The Bank of New Zealand more than trebled its fourth quarter net profit, largely because of non-cash improvements in the value of its financial assets.
The bottom line increase to $159 million came despite its charges against profit for bad debts nearly doubling to $34 million for the three months to September.
The latest quarter's result took annual net profit to $695 million, up nearly 20% on the previous year.
Chief executive of the bank Andrew Thorburn says cash earnings for the year were up 6.3% and that he's pleased with BNZ's progress in an environment of intense competition.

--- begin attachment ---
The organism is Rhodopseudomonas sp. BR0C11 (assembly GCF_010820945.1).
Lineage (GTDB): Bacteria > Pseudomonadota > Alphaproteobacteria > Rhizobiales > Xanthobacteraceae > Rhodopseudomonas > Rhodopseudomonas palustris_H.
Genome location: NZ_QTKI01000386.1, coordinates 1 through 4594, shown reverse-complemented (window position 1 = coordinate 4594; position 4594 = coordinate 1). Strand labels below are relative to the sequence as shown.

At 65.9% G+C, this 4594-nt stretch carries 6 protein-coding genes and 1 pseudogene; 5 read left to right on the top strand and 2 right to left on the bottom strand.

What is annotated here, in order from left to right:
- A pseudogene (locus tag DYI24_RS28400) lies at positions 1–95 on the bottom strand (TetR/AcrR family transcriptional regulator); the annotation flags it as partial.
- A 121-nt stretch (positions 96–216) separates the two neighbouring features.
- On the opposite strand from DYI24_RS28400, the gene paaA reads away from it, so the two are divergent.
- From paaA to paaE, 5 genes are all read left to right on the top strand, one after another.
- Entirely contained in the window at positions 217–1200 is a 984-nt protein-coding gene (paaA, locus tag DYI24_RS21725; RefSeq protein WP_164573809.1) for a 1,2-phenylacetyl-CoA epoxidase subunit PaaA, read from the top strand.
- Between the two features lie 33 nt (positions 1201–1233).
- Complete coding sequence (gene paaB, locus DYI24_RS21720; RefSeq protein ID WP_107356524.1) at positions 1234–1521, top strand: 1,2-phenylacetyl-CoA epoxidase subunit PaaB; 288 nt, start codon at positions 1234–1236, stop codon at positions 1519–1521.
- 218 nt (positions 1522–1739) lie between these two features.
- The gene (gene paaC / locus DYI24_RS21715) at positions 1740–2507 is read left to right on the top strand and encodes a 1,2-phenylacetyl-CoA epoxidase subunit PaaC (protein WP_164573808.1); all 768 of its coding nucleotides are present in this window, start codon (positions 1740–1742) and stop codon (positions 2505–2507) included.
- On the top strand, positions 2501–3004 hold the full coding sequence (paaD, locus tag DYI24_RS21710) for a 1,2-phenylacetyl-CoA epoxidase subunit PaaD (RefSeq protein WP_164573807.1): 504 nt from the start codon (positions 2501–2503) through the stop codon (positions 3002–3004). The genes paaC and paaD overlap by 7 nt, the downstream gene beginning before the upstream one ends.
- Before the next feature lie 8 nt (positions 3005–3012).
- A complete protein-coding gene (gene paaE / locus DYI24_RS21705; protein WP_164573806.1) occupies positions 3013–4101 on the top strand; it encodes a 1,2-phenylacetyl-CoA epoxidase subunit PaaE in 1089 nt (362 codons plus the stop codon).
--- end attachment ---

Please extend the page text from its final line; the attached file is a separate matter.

Mr Thorburn says BNZ - which is owned by National Australia Bank - grew customer deposits by 11.6% in the year and, based on Reserve Bank figures, that gives it a near 20% share of that market.
Mr Thorburn says the bank's agribusiness division grew its market share strongly.
Average lending volumes in all categories rose by 5.6% in the year with lending on housing growing nearly 4%.
The bank's expenses rose nearly 4% largely because of increased investment in technology.